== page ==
Every hospital has two "factories":
A "good" factory that delivers patient care. In a hospital, this would be the emergency department (ED), operating room (OR), nursing units, lab, radiology, pharmacy, admissions, billing, and so on.
A hidden but expensive "fix-it" factory. This is the factory that cleans up all the medical mistakes, operational mistakes, and delays that occur in the main factory.
Hospital EDs experience repeat visits from the same patient on the same day. Doctors misdiagnose illnesses 15 percent of the time, according to one BusinessWeek article. If your hospital is typical, the fix-it factory is costing you $25 to $40 of every $100 you spend. If it costs $100 million to run your hospital, you spend $25 million to $40 million on the fix-it factory.
Most hospitals run on razor-thin margins of less than 5 percent ($5 million in a $100 million hospital). Reducing delays, defects, deviation, and costs by 20 percent ($20 million) would more than double your profits. Just think what saving a fraction of that waste could do for your productivity and profitability! Virginia Mason Medical Center went from losing money to earning over 5 percent.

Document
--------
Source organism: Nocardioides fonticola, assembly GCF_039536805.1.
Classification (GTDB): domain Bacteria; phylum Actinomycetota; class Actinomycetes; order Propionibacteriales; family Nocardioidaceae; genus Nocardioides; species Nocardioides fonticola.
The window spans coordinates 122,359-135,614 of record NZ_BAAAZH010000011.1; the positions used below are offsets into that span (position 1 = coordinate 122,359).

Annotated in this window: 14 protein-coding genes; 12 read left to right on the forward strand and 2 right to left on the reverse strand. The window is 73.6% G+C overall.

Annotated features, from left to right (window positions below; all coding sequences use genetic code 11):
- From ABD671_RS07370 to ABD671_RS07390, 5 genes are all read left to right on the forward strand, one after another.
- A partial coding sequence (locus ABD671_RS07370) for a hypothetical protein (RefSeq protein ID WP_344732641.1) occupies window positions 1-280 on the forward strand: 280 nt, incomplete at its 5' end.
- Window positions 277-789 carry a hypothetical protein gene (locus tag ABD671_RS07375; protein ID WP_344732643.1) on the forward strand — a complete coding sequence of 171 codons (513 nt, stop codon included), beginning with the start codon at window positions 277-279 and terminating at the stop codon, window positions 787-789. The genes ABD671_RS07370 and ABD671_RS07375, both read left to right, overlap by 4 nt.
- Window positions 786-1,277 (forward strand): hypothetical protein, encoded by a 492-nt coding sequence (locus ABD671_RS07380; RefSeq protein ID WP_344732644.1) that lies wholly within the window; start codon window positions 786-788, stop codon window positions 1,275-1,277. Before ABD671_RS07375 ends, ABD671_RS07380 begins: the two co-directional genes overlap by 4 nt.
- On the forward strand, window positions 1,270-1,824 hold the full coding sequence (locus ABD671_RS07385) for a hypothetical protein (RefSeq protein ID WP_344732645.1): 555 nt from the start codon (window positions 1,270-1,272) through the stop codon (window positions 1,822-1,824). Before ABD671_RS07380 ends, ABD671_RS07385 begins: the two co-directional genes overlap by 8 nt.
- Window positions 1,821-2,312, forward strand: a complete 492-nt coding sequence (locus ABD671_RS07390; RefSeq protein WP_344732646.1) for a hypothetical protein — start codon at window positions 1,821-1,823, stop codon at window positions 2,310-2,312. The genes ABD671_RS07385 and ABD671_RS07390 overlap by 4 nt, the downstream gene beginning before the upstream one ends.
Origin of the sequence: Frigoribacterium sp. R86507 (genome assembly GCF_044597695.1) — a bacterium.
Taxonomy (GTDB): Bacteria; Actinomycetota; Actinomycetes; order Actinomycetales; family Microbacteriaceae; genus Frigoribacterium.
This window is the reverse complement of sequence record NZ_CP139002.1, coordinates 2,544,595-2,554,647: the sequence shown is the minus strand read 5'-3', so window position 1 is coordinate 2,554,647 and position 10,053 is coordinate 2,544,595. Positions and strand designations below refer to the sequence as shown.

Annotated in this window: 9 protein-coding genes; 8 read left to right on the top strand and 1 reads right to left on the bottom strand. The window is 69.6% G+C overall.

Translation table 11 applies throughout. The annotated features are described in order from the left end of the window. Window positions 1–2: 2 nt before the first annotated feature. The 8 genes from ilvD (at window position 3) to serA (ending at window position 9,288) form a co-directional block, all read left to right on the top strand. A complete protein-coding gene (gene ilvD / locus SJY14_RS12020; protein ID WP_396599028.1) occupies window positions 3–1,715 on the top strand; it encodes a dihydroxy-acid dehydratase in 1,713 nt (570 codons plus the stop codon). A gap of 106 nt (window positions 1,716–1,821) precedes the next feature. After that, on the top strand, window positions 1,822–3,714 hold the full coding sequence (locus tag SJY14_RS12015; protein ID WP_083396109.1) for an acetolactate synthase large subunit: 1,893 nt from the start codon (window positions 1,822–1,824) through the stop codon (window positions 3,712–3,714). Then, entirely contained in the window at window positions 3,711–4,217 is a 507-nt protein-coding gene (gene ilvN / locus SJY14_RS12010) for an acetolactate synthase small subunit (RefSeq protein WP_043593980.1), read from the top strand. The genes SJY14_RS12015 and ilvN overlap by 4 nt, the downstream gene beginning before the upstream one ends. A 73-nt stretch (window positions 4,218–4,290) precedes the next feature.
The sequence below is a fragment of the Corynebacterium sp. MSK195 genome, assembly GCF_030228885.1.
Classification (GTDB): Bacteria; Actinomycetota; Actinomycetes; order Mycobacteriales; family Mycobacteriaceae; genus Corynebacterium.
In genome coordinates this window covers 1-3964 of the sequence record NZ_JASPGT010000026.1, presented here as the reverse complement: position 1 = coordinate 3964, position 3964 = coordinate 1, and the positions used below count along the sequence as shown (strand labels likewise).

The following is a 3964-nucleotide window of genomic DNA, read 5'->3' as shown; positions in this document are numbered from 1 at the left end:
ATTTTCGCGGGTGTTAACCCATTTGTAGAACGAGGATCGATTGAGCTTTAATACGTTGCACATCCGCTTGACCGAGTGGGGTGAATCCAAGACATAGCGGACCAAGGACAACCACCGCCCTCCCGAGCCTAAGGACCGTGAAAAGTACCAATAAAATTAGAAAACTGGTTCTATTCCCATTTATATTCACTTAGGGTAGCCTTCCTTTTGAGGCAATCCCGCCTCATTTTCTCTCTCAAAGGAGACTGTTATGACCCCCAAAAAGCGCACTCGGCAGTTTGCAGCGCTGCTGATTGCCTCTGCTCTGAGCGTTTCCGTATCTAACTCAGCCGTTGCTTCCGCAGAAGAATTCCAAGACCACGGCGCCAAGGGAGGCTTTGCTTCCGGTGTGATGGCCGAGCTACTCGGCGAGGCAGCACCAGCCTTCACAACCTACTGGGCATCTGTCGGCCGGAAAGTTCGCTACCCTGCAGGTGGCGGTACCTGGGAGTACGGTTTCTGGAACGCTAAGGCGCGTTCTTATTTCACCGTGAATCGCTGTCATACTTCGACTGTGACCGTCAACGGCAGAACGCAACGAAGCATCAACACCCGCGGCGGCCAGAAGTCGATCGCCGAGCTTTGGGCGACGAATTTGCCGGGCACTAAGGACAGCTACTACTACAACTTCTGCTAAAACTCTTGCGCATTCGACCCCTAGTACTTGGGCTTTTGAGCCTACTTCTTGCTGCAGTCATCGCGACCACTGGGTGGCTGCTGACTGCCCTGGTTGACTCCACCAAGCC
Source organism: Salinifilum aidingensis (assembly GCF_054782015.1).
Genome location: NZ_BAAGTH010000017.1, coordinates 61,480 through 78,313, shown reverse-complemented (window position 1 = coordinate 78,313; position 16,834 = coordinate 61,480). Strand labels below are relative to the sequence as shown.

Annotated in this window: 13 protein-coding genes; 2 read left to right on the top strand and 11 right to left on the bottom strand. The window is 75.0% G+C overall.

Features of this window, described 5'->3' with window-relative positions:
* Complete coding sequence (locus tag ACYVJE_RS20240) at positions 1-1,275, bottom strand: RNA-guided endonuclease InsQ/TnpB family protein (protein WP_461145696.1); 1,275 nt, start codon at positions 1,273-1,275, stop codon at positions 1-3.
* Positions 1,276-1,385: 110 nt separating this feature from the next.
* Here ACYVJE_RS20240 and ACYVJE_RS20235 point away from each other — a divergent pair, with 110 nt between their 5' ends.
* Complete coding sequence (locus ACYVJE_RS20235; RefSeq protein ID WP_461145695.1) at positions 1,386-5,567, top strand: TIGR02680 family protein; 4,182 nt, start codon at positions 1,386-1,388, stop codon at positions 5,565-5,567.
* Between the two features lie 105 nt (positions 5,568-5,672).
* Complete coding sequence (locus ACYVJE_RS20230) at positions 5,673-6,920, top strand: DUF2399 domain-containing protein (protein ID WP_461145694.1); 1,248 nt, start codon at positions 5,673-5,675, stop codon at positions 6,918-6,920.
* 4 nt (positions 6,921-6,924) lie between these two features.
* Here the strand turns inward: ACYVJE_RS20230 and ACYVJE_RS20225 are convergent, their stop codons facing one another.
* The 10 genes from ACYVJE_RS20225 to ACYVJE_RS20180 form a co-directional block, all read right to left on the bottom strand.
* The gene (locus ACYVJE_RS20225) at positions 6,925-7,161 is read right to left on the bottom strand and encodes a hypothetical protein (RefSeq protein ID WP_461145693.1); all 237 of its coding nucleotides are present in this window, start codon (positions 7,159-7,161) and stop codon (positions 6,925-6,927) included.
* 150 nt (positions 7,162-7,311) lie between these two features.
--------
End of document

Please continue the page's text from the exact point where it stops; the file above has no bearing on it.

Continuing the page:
The urgencies of any business can consume all your time. Fortunately, given the right gauges on your dashboard, it's easy to diagnose where to focus your improvement efforts, even while you are still working in your business.
I have found that clinicians are hesitant to talk about money or profit, but if you think of it as an indicator of overall success, you might see it differently. Better patient outcomes means lower costs and higher profits. Better patient satisfaction means more referrals, which mean more patients and more revenue. Increasing nurse and doctor satisfaction means less turnover and lower costs. Fewer mistakes mean less rework, lower costs, and higher profits.
When I worked in a phone company, managers used to say that process improvement is "just common sense," but what I've learned is that common sense will only get you to a 1 to 3 percent error rate. Hospitals get to a 1 percent error rate on such things as infection rates and medication errors, but that's where they reach the edges of human perception—the end of common sense.
When you reach the end of what you can do with one problem-solving technology (e.g., common sense), you need to look to the next level: systematic problem solving and the tools of Lean Six Sigma. The primitive methods and tools that took you to sustainable profitability will take you no further. To turn your cash cow into a golden goose, you will need the common science in Lean Six Sigma to make breakthrough improvements. Here's what you can accomplish with ...